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The Rise of “Stay-at-Home” Economy

Value investors tend to be keen social observers. Paradigm shift and new trends often produce exciting new investment opportunities.

The internet age has brought about many such opportunities. Take for example this social phenomenon: people now stay home much more than they did in the last century. Driving this trend is the possibility and eventual popularity of working from home, as seen in the rise of SOHO (small office/home office). Japanese coined the term “Otaku”, which describes a person who lives on his computer and never leaves home, at the detriment of real-life social interaction. The name is slightly negative, but nevertheless a spot-on description of a sign of our times.

Let’s look at 3 businesses that are benefiting from this “stay-at-home” trend.

E-tailing

Hong Kong’s e-tailing business is under-developed compared to many other countries.  The key barrier has been the cost of delivery, given Hong Kong’s congested traffic, expensive warehousing, and a high cost of manpower. Nonetheless, we are seeing substantial growth in online shopping. Apart from the considerable popularity of Taobao and T-Mall (NYSE: BABA), home-grown e-tailer HKTV Mall (SEHK:1137) recorded a 75% increase in daily order for the first 6 months of 2018 compared to 2017. The number of unique customers also increased more than three times to 427,000 in 2018, from just 149,000 in 2017.

Meanwhile, the scope of online shopping continues to broaden to cover most consumer goods. Even retailers that have a strong brick-and-mortar presence is expanding online, like Uniqlo which just rolled out their online store in Hong Kong end of last year (Fast Retailing Co Ltd, TSE:9983/SEHK:6288).

Online Food Delivery   

One would have thought that in Hong Kong, restaurants are so close by that takeaway would have limited demand. To the contrary, we see the fast growth of online food delivery service the likes of Food Panda, Uber Eats, and Deliveroo.  The attraction is the variety of food and the convenience it provides, literally at your finger-tips.

While Deliveroo is the late-comer to the party, it is most aggressive in elevating the user experience including service quality, app user interface and restaurant selection. The company is said to be eyeing an IPO in 2019. It would be interesting to watch if it will follow the footstep of Just Eat (LSE: JE) – despite a slight dip last year, Just Eat stock price is now almost 3 times its IPO price in 2014.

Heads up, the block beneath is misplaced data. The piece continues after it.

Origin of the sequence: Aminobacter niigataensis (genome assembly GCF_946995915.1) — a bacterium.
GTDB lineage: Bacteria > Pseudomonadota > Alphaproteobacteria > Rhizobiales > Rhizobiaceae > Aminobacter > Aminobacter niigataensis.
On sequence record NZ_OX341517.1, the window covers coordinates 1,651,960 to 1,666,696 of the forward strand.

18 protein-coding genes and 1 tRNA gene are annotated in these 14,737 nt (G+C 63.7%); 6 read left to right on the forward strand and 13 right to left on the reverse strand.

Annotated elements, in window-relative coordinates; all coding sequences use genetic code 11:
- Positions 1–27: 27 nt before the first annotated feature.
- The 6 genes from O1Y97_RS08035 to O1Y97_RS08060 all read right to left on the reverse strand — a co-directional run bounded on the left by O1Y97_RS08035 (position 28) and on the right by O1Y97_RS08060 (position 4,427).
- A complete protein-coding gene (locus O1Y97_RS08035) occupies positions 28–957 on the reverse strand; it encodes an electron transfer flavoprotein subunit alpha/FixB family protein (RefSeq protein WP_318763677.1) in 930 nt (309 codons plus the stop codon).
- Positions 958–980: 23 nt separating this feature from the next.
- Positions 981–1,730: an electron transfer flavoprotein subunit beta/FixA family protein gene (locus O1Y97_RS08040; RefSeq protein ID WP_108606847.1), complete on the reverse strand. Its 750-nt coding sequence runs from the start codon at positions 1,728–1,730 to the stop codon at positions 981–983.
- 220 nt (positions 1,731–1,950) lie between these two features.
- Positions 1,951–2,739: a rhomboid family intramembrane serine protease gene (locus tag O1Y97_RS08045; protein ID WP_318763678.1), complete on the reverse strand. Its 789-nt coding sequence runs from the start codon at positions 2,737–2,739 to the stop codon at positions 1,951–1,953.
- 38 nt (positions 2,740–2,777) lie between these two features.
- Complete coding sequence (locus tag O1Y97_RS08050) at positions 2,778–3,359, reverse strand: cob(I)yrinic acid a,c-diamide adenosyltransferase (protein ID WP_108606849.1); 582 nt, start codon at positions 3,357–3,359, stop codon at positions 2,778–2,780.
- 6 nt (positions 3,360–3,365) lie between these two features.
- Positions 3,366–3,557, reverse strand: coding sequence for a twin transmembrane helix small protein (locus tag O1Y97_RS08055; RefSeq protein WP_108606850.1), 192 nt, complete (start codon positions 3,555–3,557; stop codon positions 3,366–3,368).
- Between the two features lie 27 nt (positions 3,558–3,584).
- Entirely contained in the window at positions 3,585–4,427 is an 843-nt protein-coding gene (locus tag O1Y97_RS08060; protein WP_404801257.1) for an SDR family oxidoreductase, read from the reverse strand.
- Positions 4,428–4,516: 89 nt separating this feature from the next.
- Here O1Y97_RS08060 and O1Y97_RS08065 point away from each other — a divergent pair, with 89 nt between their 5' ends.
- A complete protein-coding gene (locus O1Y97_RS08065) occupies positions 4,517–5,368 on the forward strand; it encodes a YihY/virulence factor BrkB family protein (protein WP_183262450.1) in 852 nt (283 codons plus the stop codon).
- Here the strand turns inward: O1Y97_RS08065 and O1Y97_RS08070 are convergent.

Gaming

Gaming continues to be a favourite pastime with homebodies. It is, however, a saturated and extremely competitive market. In 2017, Razer (SEHK:1337) had a phenomenal IPO in Hong Kong, attracting over 227,000 subscriptions with a total value of HK$124 billion. Its current stock price is only a third of its IPO price, reflecting a possible over-valuation and subsequent operational challenges – the company is yet to report a profit. Tencent (SEHK:700) is also an active player in this space with its WeTest platform. This January WeTest released a research report that candidly highlighted their immediate challenges – system compatibility with IOS and Android, and the need to break-through the crowded market place with innovative offerings. The path to profitability looks to be a rocky one.

These are just three of the sectors whose business is very much in step with the way we live today. Most companies are relatively young, and some are not yet profitable. Whether these will become high growth companies is yet to be seen. For value investors of the enterprising type, companies in these sectors are worth watching.

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Disclosure: Motley Fool Hong Kong is not licensed by the Hong Kong Securities and Futures Commission to carry out any regulated activities under the Securities and Futures Ordinance. Wendy So doesn't own any shares mentioned above.